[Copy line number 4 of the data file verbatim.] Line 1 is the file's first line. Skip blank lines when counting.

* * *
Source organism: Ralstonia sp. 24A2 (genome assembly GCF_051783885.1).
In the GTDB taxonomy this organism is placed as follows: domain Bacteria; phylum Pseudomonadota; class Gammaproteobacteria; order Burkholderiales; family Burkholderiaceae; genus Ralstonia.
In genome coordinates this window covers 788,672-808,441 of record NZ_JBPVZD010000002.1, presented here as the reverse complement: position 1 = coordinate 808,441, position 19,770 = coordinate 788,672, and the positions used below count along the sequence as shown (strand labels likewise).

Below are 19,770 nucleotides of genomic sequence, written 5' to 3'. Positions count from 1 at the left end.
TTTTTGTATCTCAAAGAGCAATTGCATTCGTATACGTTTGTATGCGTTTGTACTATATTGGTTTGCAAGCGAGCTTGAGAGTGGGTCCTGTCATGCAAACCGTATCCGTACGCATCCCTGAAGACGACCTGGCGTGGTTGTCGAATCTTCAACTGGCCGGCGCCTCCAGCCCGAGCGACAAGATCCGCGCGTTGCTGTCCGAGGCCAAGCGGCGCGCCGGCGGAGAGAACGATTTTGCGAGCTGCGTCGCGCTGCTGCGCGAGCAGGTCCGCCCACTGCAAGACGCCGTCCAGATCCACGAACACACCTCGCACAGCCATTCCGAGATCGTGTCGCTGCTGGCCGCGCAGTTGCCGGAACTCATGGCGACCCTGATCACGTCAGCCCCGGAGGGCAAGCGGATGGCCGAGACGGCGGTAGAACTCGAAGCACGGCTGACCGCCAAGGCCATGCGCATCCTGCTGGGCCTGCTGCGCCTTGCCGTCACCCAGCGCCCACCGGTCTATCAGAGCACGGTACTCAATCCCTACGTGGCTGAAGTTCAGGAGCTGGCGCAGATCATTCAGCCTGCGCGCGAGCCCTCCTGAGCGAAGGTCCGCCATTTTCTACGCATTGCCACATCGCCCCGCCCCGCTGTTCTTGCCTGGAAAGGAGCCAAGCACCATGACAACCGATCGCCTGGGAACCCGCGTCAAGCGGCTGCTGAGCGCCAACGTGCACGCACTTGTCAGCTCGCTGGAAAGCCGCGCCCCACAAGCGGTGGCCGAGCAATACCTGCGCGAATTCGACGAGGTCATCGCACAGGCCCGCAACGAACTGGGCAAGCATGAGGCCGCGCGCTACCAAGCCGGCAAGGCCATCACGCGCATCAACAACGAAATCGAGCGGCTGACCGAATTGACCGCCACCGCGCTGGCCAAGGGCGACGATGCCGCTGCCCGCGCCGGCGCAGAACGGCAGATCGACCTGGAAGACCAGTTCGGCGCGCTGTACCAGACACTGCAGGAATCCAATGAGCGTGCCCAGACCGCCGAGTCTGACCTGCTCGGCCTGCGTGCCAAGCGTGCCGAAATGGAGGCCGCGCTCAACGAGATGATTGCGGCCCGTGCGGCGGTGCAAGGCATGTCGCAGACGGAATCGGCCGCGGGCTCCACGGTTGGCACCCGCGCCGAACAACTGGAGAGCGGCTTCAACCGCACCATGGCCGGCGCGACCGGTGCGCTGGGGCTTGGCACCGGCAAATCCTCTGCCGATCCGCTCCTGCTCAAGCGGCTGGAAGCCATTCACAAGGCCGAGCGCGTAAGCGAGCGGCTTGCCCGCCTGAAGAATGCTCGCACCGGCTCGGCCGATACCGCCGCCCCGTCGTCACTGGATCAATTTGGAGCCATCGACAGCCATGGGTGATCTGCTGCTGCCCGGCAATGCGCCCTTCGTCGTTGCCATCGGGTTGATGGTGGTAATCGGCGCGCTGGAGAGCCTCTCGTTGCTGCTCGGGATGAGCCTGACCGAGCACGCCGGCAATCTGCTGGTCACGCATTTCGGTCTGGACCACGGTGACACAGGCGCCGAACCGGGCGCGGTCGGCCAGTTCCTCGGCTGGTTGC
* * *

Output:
Below are 19,770 nucleotides of genomic sequence, written 5' to 3'. Positions count from 1 at the left end.